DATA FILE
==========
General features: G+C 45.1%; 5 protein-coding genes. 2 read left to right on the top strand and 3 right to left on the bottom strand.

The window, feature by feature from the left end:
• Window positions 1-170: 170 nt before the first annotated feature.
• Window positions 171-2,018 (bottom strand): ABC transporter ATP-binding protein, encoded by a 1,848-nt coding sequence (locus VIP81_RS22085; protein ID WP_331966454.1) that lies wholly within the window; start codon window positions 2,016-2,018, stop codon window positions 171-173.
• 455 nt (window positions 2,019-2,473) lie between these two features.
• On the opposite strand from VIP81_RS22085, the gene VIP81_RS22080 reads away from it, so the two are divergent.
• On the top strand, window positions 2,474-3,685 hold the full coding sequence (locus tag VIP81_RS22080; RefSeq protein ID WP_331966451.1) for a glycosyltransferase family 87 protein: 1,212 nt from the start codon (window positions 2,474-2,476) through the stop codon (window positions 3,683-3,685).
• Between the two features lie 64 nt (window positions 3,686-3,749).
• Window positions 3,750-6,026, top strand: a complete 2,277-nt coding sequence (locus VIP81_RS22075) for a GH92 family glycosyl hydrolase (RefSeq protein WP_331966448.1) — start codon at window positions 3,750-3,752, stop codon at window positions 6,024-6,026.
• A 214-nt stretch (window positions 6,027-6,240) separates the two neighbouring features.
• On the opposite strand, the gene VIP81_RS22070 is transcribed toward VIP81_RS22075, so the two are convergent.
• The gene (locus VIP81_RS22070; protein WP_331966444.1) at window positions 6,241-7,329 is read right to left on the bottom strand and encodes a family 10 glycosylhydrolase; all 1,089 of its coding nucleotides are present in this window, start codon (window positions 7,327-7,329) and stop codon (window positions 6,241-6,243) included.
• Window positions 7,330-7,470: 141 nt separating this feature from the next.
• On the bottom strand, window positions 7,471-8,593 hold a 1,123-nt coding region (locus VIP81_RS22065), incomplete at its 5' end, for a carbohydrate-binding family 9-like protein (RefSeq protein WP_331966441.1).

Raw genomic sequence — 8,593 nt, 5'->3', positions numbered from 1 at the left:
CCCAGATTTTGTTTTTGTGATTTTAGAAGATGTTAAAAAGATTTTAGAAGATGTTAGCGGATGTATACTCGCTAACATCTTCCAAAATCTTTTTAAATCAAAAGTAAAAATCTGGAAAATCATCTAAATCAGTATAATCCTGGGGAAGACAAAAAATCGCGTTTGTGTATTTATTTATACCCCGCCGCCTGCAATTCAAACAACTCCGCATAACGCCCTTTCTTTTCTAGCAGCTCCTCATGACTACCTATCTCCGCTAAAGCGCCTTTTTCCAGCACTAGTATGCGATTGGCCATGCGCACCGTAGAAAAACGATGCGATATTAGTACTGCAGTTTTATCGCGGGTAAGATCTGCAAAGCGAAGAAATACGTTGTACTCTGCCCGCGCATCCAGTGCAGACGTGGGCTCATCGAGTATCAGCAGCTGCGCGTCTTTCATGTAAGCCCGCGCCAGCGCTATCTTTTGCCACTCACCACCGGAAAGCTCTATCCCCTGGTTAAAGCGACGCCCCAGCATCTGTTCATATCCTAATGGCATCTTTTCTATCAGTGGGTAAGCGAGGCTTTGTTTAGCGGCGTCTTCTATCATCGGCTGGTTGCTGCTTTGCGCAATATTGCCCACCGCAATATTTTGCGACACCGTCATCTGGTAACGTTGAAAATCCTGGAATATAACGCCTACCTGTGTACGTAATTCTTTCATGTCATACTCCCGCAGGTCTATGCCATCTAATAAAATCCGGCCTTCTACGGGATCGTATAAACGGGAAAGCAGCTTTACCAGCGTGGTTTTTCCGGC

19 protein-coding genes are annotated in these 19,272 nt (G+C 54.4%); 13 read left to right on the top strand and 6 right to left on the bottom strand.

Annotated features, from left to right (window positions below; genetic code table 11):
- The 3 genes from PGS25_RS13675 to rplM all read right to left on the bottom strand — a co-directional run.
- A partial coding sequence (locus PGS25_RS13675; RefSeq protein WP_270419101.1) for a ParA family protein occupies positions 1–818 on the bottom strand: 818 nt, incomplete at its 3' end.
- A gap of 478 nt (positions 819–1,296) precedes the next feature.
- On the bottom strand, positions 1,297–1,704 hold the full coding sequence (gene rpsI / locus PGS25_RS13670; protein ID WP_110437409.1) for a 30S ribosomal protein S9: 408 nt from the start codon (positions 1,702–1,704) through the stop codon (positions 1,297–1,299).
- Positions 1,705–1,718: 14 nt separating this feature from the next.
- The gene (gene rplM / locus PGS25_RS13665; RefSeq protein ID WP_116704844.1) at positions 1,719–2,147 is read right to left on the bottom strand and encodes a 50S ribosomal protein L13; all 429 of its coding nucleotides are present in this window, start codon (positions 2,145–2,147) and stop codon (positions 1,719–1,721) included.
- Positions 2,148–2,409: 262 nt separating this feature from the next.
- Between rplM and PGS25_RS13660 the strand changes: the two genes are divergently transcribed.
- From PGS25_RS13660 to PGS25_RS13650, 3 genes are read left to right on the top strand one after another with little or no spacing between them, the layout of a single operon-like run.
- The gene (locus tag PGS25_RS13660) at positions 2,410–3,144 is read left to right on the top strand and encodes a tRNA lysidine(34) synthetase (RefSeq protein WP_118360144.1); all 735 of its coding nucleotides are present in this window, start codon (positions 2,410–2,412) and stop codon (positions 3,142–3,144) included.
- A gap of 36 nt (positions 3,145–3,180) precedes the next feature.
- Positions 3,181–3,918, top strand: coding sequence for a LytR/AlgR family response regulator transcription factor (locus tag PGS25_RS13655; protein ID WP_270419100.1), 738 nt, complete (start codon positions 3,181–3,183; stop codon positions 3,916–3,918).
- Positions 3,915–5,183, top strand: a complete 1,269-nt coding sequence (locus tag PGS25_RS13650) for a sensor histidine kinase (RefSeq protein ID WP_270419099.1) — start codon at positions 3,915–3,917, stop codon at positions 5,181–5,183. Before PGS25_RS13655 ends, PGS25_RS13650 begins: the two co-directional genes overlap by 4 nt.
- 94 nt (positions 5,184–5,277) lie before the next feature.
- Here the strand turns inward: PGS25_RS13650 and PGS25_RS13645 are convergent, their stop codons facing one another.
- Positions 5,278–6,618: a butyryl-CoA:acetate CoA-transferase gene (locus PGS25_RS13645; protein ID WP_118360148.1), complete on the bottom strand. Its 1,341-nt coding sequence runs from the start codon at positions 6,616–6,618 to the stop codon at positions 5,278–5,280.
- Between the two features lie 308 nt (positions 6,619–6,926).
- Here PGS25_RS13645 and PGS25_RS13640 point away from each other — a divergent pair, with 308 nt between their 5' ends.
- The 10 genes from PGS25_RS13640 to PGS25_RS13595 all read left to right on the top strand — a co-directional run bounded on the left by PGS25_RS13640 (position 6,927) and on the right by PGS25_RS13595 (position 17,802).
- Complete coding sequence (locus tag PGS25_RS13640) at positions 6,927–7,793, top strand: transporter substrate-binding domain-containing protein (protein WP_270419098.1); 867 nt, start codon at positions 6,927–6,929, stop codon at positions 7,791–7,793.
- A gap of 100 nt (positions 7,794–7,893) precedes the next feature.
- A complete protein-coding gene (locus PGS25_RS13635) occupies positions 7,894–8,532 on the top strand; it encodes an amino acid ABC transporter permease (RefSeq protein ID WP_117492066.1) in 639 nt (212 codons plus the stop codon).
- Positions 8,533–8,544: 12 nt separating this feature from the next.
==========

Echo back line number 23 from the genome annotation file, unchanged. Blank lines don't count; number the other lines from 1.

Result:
- Positions 1,705–1,718: 14 nt separating this feature from the next.